Raised in the American capital of Washington, DC, Lee first visited the land where both of his parents were born in 1981. His mother is a native of Beijing, from a family with long royal lineage. His father grew up in Shanghai, but was born in Nanjing, where Lee’s grandfather was the president of the theological seminary.

  Growing up, Lee recalls constant references to the greatness of Chinese history and civilization. “I was shocked,” he says of his first visit to China, when he was 20. “It was crowded and poor, not at all the China that they had talked about.”

  Still, something clearly clicked. In between studies at Virginia University and the fabled Georgetown University Law Center, Lee made more visits to China, and spent  several months learning Mandarin in Beijing. When he returned in 1991 to open the law office of Skadden, Arps, Slate, Meagher & Flom, it was for good.

  The legal field has grown by leaps and bounds in his 15 years in the mainland. “Ten years ago, King & Wood probably had 30 or 40 attorneys,” he says. “Now, it’s 450 and we’ve got offices in Tokyo and Silicon Valley.” The Chinese firm recently took over one of Hong Kong’s most prominent firms, a reversal on the trend of just a few years ago.

  “Things are much, much better in all areas of China. Things that were tough to do 10 years ago, are easier now,” says Lee. Meanwhile, the mainland has acquired a buzz that is helping to attract top-notch professionals. “Not only entrepreneurs, but people in all areas, great talent. They all want to be here, part of this incredible, exciting frontier.”

  This pioneer has paved the way. Although it might not seem so landmark given all the dining options in modern Beijing, the Courtyard was a quantum leap for the capital 15 years ago. The old courtyard house near the entrance to the Forbidden City features nouveau fusion cuisine and an art gallery showcasing contemporary Chinese art.

  The latter brought the first mainstream recognition to a new generation of Chinese artists, whose bold, colorful creations now hang in museums and galleries around the globe.

  Lee says his strategy as an entrepreneur in China has largely followed the same rules that apply elsewhere in the world. “Whether you are in the United States or China, the same considerations apply. You have to make sure you have the right partner, and you need to know the market.” Then, there is the old adage of doing what you love.

  Lee is renowned as a top collector of contemporary art and Chinese antiques. He is also a huge fan of architecture who has not only restored historic homes in Shanghai and Beijing for his own use, but built a modern house in the suburbs of Beijing that has attracted the attention and inspired many young mainland architects.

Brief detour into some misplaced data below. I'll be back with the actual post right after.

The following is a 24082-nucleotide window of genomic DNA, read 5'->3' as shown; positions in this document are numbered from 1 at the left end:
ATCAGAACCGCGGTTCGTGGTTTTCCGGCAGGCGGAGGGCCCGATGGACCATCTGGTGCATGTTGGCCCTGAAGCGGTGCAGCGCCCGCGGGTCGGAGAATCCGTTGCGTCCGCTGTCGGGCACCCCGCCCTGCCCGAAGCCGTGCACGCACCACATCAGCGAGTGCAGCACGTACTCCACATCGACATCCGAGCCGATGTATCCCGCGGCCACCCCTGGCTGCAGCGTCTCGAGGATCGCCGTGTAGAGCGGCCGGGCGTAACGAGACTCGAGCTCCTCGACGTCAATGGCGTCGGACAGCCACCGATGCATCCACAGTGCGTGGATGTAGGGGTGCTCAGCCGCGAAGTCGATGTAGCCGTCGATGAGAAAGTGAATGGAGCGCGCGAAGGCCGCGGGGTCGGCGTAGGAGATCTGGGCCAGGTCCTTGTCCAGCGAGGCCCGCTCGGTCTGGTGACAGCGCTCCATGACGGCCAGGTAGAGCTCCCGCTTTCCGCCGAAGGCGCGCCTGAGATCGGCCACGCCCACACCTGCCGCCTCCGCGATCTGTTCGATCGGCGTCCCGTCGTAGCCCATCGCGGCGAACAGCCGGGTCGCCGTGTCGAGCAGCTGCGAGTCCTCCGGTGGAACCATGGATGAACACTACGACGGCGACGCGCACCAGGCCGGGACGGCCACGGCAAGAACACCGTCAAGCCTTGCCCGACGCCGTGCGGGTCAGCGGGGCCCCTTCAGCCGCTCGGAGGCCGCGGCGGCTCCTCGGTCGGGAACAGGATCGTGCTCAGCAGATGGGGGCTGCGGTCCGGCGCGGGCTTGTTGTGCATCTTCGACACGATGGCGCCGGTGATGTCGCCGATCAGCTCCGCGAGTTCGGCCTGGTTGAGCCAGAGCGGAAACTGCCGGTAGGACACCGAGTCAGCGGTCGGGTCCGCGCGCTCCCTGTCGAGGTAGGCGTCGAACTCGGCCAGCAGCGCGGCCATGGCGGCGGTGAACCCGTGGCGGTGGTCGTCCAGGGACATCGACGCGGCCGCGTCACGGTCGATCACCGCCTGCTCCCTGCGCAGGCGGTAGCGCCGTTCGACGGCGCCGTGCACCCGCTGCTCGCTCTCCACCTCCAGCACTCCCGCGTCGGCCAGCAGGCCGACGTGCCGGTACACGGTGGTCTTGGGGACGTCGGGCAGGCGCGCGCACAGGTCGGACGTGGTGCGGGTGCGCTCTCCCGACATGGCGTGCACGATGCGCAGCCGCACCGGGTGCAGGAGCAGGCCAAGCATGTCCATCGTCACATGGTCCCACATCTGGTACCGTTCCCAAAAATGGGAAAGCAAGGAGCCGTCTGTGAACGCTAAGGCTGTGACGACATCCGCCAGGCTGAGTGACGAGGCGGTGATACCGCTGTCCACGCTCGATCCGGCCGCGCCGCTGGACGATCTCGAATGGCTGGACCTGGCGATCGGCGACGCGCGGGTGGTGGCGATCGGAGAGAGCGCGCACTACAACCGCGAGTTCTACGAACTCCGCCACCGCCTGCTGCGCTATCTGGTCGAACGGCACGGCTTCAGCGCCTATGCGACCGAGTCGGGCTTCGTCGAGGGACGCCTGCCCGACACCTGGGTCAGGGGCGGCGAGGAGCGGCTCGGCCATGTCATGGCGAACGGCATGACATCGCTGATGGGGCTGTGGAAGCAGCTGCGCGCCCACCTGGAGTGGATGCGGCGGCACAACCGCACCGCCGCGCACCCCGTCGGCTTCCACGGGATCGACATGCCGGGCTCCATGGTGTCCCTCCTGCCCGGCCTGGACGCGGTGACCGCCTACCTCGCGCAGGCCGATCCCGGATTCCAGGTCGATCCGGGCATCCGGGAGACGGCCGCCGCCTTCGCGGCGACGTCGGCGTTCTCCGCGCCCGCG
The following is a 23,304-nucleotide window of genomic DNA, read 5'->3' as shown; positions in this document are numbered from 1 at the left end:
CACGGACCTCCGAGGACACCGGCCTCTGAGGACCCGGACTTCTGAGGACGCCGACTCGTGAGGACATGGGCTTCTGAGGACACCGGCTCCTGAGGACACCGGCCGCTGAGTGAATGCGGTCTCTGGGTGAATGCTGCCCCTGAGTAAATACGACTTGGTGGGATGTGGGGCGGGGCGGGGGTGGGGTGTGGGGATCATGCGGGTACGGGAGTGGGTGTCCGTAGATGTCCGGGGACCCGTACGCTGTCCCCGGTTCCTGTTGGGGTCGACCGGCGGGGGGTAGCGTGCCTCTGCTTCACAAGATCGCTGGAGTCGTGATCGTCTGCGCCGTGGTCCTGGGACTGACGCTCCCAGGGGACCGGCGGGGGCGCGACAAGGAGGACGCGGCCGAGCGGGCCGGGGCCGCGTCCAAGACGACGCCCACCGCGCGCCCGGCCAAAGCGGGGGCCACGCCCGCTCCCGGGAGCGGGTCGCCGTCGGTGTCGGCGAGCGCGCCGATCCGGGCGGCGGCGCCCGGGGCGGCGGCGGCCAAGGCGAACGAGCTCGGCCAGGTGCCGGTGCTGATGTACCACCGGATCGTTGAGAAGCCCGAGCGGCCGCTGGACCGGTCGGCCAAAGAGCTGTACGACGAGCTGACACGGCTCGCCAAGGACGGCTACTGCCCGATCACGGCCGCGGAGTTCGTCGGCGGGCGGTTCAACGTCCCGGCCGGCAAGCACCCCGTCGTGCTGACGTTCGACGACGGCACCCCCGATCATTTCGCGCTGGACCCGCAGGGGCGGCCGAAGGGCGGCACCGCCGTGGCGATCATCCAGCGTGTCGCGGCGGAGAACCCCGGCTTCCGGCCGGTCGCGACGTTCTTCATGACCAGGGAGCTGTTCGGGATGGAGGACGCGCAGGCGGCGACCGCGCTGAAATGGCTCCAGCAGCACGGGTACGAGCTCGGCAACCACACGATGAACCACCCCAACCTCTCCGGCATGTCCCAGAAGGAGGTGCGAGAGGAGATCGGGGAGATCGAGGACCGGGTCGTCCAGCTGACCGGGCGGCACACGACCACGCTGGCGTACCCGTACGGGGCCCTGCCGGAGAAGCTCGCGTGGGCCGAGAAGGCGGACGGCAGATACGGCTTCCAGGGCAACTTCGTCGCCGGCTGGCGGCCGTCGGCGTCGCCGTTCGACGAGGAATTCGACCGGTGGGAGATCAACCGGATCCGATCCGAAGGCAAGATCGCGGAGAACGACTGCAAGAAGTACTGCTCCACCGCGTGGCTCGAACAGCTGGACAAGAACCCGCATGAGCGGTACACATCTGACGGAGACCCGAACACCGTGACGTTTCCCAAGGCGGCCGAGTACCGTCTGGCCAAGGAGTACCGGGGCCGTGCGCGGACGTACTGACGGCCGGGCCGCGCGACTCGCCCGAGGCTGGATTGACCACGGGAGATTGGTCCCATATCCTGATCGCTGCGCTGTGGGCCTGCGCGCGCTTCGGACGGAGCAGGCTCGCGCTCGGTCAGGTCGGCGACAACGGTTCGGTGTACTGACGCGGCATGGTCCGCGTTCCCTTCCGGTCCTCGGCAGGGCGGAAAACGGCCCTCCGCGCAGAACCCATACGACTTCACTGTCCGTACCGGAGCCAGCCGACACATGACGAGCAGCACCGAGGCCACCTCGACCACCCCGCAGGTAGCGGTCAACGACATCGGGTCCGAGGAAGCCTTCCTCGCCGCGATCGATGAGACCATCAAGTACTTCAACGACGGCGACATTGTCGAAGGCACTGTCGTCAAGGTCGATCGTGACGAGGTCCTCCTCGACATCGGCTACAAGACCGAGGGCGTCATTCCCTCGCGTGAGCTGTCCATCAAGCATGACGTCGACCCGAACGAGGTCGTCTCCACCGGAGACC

A major fan of jazz and blues music, he’s a partner in two of China’s top music clubs, long-popular House of Blues & Jazz in Shanghai and the new RBL in Beijing. The name simply means Restaurant, Blues and Lounge, but the establishment is hardly modest.

  The interior sports long, stark walkways evoking the mood of the nearby Forbidden City, leading to a dining room with minimalist design and menu anything but. Icehouse, a club that launched in February, is the premium live venue in Beijing.

  “This is the first authentic live music club in Beijing,” Lee enthuses on opening night. Then, he avoids discussing business all night, grooving to the authentic blues band that he brought from Chicago. He stresses the word “authentic.”

   While Lee clearly has a huge stake in foreign brands and flash restaurants, he also promotes local art. Three on the Bund devotes retail space to the development of local designers and products. “For years, all the best talent and art in years went abroad, was collected overseas, hung in museums, and was out of reach of the average people.”

  This entrepreneur mixes business with a passion for change.  “It sounds cliched, but I really believe that Chinese who grew up overseas, and had the opportunity to experience so much, have a responsibility to bring it back, and help China rebuild.”

Ron Gluckman is an American reporter who divides his time between Beijing and Hong Kong, but roams around Asia for a number of publications, including Silk Road, which ran this story in summer 2006.

See a new story on Handel Lee in Forbes (March 2009) at